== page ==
At the Slade Chesterton also acquired an extremely hostile attitude to the painterly mode called Impressionism, a hostility that not only later defined much of his attitude to art at large but was formative for the development of his realism in metaphysics. Consider his 1907 novel, The Man Who Was Thursday. As Gabriel Syme, fleeing from the agents of Sunday, dives into a patch of woodland, the play of light and shade on the leaves causes him to muse:I think Chesterton had a point - there are tendencies of that sort in Impressionism, although I see in several of the impressionists a very different spirit, and Claude Monet (one of whose pictures is reproduced above) I would even call a mystical realist, which is something very different from a sceptic. As for Blake, Chesterton's study of him will be the subject of a future post.
Was not everything, after all, like this bewildering woodland, this dance of dark and light? Everything only a glimpse, the glimpse always unforeseen, and always forgotten. For Gabriel Syme had found in the heart of that sunsplashed wood what many modern painters had found there. He had found the thing the modern people called Impressionism, which is another name for that final scepticism which can find no floor to the universe.'The identification of Impressionism as a symptom of cultural and, especially, epistemological decadence also finds expression in, for example, his 1910 study of William Blake. Seeking to express how for Blake lucidity and decisiveness of outline were the chief desiderata in draftsmanship, Chesterton risks the anachronism of writing that “the thing he hated most in art was the thing which we now call Impressionism — the substitution of atmosphere for shape, the sacrifice of form to tint, the cloudland of the mere colorist.”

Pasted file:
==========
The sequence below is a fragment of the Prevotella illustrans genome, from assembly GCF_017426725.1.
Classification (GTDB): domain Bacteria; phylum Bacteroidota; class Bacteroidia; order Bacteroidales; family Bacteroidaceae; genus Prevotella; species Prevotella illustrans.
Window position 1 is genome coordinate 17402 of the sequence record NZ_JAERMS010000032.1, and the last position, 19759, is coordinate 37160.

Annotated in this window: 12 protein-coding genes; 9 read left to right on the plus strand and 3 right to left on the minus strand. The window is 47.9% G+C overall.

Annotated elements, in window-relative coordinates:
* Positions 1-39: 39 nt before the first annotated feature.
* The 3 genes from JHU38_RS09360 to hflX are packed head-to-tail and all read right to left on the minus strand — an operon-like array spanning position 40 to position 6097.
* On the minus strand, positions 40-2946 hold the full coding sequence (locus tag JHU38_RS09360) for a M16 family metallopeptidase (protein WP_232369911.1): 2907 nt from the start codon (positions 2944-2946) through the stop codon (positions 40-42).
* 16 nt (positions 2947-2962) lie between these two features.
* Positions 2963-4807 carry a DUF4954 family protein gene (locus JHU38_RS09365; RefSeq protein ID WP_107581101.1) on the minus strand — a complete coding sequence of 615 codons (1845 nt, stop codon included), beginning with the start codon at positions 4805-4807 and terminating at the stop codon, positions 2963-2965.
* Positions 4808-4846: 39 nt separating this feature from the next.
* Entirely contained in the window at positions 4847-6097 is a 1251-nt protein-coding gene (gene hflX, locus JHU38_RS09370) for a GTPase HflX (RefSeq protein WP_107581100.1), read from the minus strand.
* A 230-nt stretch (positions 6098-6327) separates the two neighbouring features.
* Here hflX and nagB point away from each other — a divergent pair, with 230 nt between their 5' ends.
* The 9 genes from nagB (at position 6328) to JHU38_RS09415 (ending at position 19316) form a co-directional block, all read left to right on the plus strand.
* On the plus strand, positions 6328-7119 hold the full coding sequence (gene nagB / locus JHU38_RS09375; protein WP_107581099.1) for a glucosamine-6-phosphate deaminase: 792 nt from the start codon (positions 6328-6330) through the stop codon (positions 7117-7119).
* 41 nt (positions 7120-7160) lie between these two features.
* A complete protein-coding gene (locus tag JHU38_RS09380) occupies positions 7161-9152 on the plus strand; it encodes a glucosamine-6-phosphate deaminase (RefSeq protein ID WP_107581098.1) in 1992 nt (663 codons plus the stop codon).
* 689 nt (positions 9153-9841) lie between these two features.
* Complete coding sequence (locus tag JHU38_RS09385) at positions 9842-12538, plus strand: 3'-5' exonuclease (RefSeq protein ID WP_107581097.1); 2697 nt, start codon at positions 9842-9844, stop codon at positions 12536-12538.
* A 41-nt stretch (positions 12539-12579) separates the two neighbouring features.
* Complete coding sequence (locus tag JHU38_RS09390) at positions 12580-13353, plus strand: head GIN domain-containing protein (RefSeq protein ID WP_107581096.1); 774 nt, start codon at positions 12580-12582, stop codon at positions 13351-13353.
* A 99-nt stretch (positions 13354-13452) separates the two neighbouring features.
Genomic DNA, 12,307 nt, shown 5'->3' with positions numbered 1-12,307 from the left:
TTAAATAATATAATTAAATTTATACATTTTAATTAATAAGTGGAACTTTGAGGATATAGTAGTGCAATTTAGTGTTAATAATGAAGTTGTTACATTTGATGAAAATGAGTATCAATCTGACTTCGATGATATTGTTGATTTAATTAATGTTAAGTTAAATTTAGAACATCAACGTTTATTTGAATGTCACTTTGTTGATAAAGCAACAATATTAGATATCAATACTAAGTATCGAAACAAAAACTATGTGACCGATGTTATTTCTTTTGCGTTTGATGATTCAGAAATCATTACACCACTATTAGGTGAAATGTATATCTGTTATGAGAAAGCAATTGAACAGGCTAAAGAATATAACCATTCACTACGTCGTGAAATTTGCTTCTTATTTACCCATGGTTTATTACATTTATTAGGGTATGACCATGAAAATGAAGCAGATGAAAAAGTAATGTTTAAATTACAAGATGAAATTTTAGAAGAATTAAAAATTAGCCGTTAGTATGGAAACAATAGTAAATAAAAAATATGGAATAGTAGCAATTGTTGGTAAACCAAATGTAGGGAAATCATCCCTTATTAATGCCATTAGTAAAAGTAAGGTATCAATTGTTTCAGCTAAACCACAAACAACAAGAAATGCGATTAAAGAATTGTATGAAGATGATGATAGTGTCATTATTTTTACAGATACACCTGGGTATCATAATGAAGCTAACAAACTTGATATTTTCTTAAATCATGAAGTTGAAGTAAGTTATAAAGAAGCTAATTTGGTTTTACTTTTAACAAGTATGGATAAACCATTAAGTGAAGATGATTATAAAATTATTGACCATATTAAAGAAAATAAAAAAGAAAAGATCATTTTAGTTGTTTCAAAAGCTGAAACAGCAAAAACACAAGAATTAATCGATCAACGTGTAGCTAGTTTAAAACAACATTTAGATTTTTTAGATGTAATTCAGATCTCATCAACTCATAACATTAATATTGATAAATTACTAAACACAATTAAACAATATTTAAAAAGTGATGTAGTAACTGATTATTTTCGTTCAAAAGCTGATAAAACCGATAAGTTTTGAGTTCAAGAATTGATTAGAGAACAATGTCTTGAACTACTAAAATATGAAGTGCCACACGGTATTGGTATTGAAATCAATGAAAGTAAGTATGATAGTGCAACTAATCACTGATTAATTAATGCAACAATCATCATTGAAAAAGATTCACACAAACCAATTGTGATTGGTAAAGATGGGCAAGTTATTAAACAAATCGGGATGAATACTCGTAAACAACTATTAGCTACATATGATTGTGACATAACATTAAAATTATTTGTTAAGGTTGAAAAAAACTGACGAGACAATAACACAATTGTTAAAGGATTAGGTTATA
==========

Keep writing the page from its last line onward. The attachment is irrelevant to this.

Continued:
Thursday, 7 October 2010
A dance of light
The Sea, the Sea), it is worth noting that G.K. Chesterton had a very different and less sympathetic impression of Impressionism. To quote Fr Aidan Nichols' brilliant study, G.K. Chesterton, Theologian: